At the very beginning of November, we will be celebrating two important feasts that are deeply rooted in Catholic faith and piety: All Saints Day on November 1 and All Souls Day on November 2.
These are celebrations of the “communion of saints” that we mention every time we recite the Creed. This doctrine tells us that the Church consists not only of the living who are still “fighting the good fight” on earth, but also those who are triumphant in heaven (All Saints) and those in Purgatory (All Souls) who still need purification in order to enter heaven.
The souls in Purgatory are the special focus of the month of November. Purgatory means that even after a person dies (provided he or she has not died in unrepented mortal sin), the mercy of God – and the love and prayers of those on earth and in heaven – can embrace that person and help purify whatever might still need to be purified in order to see God “face to face.”
Except for those dead whose presence in heaven is confirmed by miracles and the Church’s canonization, we simply cannot know the state of a deceased person’s soul. God alone is capable of knowing the truth of each and every person. Since we cannot know even ourselves, much less others, as God knows us, it is an ancient instinct of Catholic piety, firmly rooted in Scripture and Tradition, that we commend to the mercy of God all those who have passed from this world (cf. Catechism of the Catholic Church, 1030-1032).
Heaven is, no doubt, home to countless saints – including relatives and friends – whose names will never appear on the Church calendar. But we do the dead no eternal kindness by denying the possibility that on the other side of the grave they may still have to undergo purification from the effects of sin. When I die, I certainly want the benefit of Masses and prayers offered for me.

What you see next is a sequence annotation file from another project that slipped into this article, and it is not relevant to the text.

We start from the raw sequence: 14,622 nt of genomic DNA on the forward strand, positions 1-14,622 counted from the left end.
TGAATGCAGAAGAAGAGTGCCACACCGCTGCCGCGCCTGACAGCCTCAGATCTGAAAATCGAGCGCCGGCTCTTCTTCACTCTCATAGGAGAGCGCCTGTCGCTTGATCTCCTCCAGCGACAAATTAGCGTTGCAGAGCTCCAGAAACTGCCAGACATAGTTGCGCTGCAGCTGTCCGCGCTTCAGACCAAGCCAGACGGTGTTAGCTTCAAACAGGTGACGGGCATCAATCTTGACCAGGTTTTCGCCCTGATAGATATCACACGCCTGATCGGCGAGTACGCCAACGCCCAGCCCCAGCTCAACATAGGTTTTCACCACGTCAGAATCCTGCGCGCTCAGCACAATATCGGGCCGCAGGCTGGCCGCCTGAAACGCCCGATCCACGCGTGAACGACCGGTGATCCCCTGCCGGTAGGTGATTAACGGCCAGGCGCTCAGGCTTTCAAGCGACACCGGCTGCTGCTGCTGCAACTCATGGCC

Today there are spiritual and cultural changes at work, pulling us away from Catholic doctrine and piety concerning the dead. The reality of Purgatory, the resurrection of the body and the importance of praying for the dead and offering Masses for them, are hardly mentioned. While “a moment of silence” to remember a recently deceased person is appropriate in secular and inter-religious settings, it is Catholic tradition at such a moment to offer the following prayer aloud by everyone: “Eternal rest grant unto them, O Lord, and let perpetual light shine upon them. May their souls and the souls of all the faithful departed, through the mercy of God, rest in peace. Amen.”
We are also witnessing a shift in funeral practices. Traditionally, Catholic funeral rites have consisted of three distinct moments. First there are calling hours, a wake at which people gather socially to visit, to reminisce and yes – even joke and laugh about the past. And second, there is the funeral Mass with its prayers and rites focused on the mysteries of faith in the light of eternity. Finally, there is the committal at the cemetery.